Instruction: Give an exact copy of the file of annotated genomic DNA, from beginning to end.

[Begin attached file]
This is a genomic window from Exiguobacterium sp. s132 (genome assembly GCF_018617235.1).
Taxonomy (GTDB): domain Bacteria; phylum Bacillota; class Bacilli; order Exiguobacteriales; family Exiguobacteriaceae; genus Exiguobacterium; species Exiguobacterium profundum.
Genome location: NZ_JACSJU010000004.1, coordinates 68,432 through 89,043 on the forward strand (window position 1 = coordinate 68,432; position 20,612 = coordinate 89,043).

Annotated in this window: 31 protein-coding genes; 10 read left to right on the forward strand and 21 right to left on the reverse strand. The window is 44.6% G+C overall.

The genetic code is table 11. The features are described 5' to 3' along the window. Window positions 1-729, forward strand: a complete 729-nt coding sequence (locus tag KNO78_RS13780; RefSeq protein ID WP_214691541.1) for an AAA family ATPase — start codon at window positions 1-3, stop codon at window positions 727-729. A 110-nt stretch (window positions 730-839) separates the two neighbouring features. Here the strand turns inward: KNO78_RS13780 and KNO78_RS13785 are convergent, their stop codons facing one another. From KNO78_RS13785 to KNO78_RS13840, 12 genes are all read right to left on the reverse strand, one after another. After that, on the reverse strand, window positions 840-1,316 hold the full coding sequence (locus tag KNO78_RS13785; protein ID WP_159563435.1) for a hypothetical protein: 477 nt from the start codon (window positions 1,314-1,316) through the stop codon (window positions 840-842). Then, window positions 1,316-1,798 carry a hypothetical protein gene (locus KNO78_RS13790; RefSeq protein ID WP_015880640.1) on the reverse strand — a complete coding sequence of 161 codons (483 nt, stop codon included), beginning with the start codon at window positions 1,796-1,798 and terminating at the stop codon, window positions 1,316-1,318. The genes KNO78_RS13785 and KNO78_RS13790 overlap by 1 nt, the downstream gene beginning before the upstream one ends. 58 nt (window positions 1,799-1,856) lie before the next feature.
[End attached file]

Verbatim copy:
This is a genomic window from Exiguobacterium sp. s132 (genome assembly GCF_018617235.1).
Taxonomy (GTDB): domain Bacteria; phylum Bacillota; class Bacilli; order Exiguobacteriales; family Exiguobacteriaceae; genus Exiguobacterium; species Exiguobacterium profundum.
Genome location: NZ_JACSJU010000004.1, coordinates 68,432 through 89,043 on the forward strand (window position 1 = coordinate 68,432; position 20,612 = coordinate 89,043).

Annotated in this window: 31 protein-coding genes; 10 read left to right on the forward strand and 21 right to left on the reverse strand. The window is 44.6% G+C overall.

The genetic code is table 11. The features are described 5' to 3' along the window. Window positions 1-729, forward strand: a complete 729-nt coding sequence (locus tag KNO78_RS13780; RefSeq protein ID WP_214691541.1) for an AAA family ATPase — start codon at window positions 1-3, stop codon at window positions 727-729. A 110-nt stretch (window positions 730-839) separates the two neighbouring features. Here the strand turns inward: KNO78_RS13780 and KNO78_RS13785 are convergent, their stop codons facing one another. From KNO78_RS13785 to KNO78_RS13840, 12 genes are all read right to left on the reverse strand, one after another. After that, on the reverse strand, window positions 840-1,316 hold the full coding sequence (locus tag KNO78_RS13785; protein ID WP_159563435.1) for a hypothetical protein: 477 nt from the start codon (window positions 1,314-1,316) through the stop codon (window positions 840-842). Then, window positions 1,316-1,798 carry a hypothetical protein gene (locus KNO78_RS13790; RefSeq protein ID WP_015880640.1) on the reverse strand — a complete coding sequence of 161 codons (483 nt, stop codon included), beginning with the start codon at window positions 1,796-1,798 and terminating at the stop codon, window positions 1,316-1,318. The genes KNO78_RS13785 and KNO78_RS13790 overlap by 1 nt, the downstream gene beginning before the upstream one ends. 58 nt (window positions 1,799-1,856) lie before the next feature.